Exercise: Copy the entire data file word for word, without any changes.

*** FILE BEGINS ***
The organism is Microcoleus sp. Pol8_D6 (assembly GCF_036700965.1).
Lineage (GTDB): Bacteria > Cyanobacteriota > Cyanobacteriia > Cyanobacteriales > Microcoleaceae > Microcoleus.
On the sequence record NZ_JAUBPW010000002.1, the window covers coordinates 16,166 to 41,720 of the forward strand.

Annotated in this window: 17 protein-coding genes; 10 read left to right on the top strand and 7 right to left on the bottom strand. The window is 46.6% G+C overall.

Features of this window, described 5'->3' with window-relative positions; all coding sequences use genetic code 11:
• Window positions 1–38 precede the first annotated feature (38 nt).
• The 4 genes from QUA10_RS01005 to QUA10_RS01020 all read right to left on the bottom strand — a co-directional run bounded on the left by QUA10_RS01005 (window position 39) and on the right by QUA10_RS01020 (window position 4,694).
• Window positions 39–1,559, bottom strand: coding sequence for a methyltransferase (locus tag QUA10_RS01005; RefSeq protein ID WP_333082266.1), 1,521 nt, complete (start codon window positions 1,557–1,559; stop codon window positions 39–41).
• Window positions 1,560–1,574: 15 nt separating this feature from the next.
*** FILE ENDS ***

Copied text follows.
The organism is Microcoleus sp. Pol8_D6 (assembly GCF_036700965.1).
Lineage (GTDB): Bacteria > Cyanobacteriota > Cyanobacteriia > Cyanobacteriales > Microcoleaceae > Microcoleus.
On the sequence record NZ_JAUBPW010000002.1, the window covers coordinates 16,166 to 41,720 of the forward strand.

Annotated in this window: 17 protein-coding genes; 10 read left to right on the top strand and 7 right to left on the bottom strand. The window is 46.6% G+C overall.

Features of this window, described 5'->3' with window-relative positions; all coding sequences use genetic code 11:
• Window positions 1–38 precede the first annotated feature (38 nt).
• The 4 genes from QUA10_RS01005 to QUA10_RS01020 all read right to left on the bottom strand — a co-directional run bounded on the left by QUA10_RS01005 (window position 39) and on the right by QUA10_RS01020 (window position 4,694).
• Window positions 39–1,559, bottom strand: coding sequence for a methyltransferase (locus tag QUA10_RS01005; RefSeq protein ID WP_333082266.1), 1,521 nt, complete (start codon window positions 1,557–1,559; stop codon window positions 39–41).
• Window positions 1,560–1,574: 15 nt separating this feature from the next.